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“WHERE THINGS SO SMALL CAN HAVE A MASSIVE IMPACT ON YOUR HEALTH.”
Herbsprout is a webblog and podcast dedicated to sharing the health benefits of herbs, food, innovations related to our gut microbiome. Herbsprout seeks to bridge the vast chasm dividing the mainstream medical community, alternative medicine, and Asian medicine, especially of China (TCM), India (Ayurveda), and Japan (eJim & Kampo).

Some species of gut bacteria support, others resist weight loss

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In a September 16 2021 Science Focus report, Seattle’s Institute for Systems Biology lead author Dr Christian Diener is quoted saying “your gut microbiome can help or cause resistance to weight loss and this opens up the possibility to try to alter the gut microbiome to impact weight loss.”

Dr. Diener’s assertions are based on a study of 5,000 dieters with a focus of 105 individuals and a control group, collecting blood and stool samples from the participants, and studying their genetic material. The study found that specific gut bacteria in each group were resistant, while others supported weight loss. In the Science Focus article, Dr. Diener concludes that “the gut microbiome is a major player in modulating whether a weight loss intervention will have success or not.”

https://www.sciencefocus.com/news/gut-microbiome-weight-loss-study/amp/



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Study of common medicine on gut bacteria shows reduced efficacy

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Common medications can accumulate in gut bacteria, says a new study reported September 08 2021 in Medical Express. Research on the subject was conducted by Medical Research Council (MRC) Toxicology Unit at the University of Cambridge and the European Molecular Biology Laboratory (EMBL) in Germany. The building up of drugs in our gut bacteria can alter bacterial function and reduce the drug’s effectiveness.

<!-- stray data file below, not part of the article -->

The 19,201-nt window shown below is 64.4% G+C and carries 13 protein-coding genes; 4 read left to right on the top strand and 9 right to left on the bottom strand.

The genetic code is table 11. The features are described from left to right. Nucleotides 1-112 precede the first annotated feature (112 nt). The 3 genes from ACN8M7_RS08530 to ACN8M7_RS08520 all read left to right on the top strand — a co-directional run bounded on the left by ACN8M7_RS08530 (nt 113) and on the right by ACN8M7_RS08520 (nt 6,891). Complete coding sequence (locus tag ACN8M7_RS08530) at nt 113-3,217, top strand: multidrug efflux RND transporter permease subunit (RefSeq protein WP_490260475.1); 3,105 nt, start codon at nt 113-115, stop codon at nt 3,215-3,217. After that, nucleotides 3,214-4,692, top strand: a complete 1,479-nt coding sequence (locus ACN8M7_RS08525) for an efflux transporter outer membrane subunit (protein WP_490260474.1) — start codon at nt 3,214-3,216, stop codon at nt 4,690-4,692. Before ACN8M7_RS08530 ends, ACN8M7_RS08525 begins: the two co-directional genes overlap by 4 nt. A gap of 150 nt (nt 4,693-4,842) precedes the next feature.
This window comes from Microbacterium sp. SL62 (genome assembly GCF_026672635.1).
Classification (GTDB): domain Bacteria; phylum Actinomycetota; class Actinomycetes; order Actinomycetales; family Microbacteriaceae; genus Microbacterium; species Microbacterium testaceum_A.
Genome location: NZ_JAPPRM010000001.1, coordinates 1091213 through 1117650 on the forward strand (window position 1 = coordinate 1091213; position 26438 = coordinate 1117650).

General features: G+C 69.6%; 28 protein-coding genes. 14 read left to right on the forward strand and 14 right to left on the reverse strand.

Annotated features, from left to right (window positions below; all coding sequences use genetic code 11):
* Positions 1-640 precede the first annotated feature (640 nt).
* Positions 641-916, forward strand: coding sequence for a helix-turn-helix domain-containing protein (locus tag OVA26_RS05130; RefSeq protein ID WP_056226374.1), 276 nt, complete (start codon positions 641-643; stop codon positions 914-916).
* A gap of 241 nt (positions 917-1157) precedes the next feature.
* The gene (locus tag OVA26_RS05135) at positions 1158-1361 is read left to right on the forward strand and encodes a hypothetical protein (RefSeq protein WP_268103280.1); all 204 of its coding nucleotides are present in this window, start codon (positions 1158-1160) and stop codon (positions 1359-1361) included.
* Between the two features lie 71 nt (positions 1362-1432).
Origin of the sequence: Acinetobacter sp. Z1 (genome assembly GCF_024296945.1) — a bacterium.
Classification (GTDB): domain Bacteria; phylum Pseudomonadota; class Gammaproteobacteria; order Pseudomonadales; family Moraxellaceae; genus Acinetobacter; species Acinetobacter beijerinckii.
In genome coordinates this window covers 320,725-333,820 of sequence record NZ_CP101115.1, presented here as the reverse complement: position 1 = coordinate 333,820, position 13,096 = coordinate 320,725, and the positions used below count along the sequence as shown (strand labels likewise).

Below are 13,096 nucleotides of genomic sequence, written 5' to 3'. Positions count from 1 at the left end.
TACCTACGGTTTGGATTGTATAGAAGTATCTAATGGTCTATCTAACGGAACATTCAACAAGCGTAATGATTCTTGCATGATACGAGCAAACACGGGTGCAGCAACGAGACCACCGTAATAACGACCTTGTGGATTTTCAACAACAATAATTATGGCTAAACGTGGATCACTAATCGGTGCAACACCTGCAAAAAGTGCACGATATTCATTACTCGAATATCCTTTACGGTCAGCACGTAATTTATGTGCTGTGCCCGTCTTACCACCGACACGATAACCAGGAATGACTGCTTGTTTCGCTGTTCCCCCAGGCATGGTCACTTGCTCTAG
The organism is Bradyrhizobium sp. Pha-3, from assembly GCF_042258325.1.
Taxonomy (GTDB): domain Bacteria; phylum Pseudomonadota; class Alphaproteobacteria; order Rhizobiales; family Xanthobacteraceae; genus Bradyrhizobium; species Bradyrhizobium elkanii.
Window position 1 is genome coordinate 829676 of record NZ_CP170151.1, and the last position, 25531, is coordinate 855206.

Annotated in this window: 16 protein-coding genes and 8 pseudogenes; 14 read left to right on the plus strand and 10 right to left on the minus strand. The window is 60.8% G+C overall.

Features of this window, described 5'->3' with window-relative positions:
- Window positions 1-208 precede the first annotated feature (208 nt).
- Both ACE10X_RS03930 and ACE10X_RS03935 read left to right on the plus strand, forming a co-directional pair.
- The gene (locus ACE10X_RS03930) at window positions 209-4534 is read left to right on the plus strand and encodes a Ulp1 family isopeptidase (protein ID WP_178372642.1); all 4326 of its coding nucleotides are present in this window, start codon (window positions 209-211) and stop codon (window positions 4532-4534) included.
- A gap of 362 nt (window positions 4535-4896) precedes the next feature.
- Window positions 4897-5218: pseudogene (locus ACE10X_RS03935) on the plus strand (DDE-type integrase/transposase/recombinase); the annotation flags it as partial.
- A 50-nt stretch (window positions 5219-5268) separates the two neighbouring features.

15 common drugs were combined and tested with 25 different gut bacteria to see how they interacted. The researchers found that the drug accumulated in the gut bacteria demonstrated some signs of reduction in the availability of the drug to the rest of the human body. It is believed that the accumulation altered bacterial function, believed to be linked to side-effects. The research was first reported in Nature.

https://medicalxpress.com/news/2021-09-common-medications-accumulate-gut-bacteria.amp

https://www.genengnews.com/news/microbiomes-metabolism-altered-by-bioaccumulation-of-medications/

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Global Microbiome Market reached nearly $5 billion in 2020

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source: Dreamtime.com source: Dreamtime.com
According to a July 12, 2021 Market and Research report, the global microbiome market reached a value of nearly $4,977.2 million in 2020, having increasing at a compound annual growth rate (CAGR) of 12.6% since 2015. The market is expected to grow at a CAGR of 12.7% from 2020 to reach $9,061.0 million in 2025.

The human microbiome market is segmented by type into microbial drugs and fecal microbiota transplantation (FMT) with microbial drugs accounting for 70% of the total. Asia-Pacific was the largest region in the global microbiome market, accounting for 37.2% share of the total in 2020, according to Market and Research.

The global microbiome market is expected to reach $15,554.8 million in 2030, at a CAGR of 11.4%.

https://www.prnewswire.com/news-releases/global-microbiome-markets-report-2021-market-is-expected-to-reach-15-55-billion-in-2030--at-a-cagr-of-11-4-301326835.html

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Tryptophan essential to gut health

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According to an August 4 2021 Sci Tech Daily tryptophan is an essential amino acid for your microbiome gut health. Tryptophan is known to aid in the creation of the neurotransmitter serotonin and melatonin. Tryptophan is commonly found in milk, turkey, chicken, and oats. A deficiency of tryptophan led threefold increase in the bacterium Acetatifactor, and significant reductions of Mucispirillum and Blautia, concludes the author’s study.